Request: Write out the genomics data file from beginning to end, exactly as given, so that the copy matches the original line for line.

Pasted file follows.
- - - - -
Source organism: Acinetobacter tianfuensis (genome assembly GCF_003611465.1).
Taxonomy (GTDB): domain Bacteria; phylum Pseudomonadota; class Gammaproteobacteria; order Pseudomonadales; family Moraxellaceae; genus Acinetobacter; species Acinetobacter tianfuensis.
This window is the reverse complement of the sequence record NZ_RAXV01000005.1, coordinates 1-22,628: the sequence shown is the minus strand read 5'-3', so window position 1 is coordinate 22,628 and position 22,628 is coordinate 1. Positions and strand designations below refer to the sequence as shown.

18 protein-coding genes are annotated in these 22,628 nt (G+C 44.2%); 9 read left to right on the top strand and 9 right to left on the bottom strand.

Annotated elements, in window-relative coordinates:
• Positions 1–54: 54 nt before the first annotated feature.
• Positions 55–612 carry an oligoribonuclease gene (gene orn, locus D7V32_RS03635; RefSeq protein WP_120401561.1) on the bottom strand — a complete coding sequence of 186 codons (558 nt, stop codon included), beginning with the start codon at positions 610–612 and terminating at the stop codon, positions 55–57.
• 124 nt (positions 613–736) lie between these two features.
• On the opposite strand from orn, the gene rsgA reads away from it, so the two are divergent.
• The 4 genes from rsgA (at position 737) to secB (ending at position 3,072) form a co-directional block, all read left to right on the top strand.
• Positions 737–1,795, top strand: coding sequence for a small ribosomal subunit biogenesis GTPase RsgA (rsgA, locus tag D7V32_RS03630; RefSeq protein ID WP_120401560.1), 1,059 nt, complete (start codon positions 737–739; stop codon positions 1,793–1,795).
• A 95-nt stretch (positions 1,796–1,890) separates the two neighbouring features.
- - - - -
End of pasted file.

Source organism: Acinetobacter tianfuensis (genome assembly GCF_003611465.1).
Taxonomy (GTDB): domain Bacteria; phylum Pseudomonadota; class Gammaproteobacteria; order Pseudomonadales; family Moraxellaceae; genus Acinetobacter; species Acinetobacter tianfuensis.
This window is the reverse complement of the sequence record NZ_RAXV01000005.1, coordinates 1-22,628: the sequence shown is the minus strand read 5'-3', so window position 1 is coordinate 22,628 and position 22,628 is coordinate 1. Positions and strand designations below refer to the sequence as shown.

18 protein-coding genes are annotated in these 22,628 nt (G+C 44.2%); 9 read left to right on the top strand and 9 right to left on the bottom strand.

Annotated elements, in window-relative coordinates:
• Positions 1–54: 54 nt before the first annotated feature.
• Positions 55–612 carry an oligoribonuclease gene (gene orn, locus D7V32_RS03635; RefSeq protein WP_120401561.1) on the bottom strand — a complete coding sequence of 186 codons (558 nt, stop codon included), beginning with the start codon at positions 610–612 and terminating at the stop codon, positions 55–57.
• 124 nt (positions 613–736) lie between these two features.
• On the opposite strand from orn, the gene rsgA reads away from it, so the two are divergent.
• The 4 genes from rsgA (at position 737) to secB (ending at position 3,072) form a co-directional block, all read left to right on the top strand.
• Positions 737–1,795, top strand: coding sequence for a small ribosomal subunit biogenesis GTPase RsgA (rsgA, locus tag D7V32_RS03630; RefSeq protein ID WP_120401560.1), 1,059 nt, complete (start codon positions 737–739; stop codon positions 1,793–1,795).
• A 95-nt stretch (positions 1,796–1,890) separates the two neighbouring features.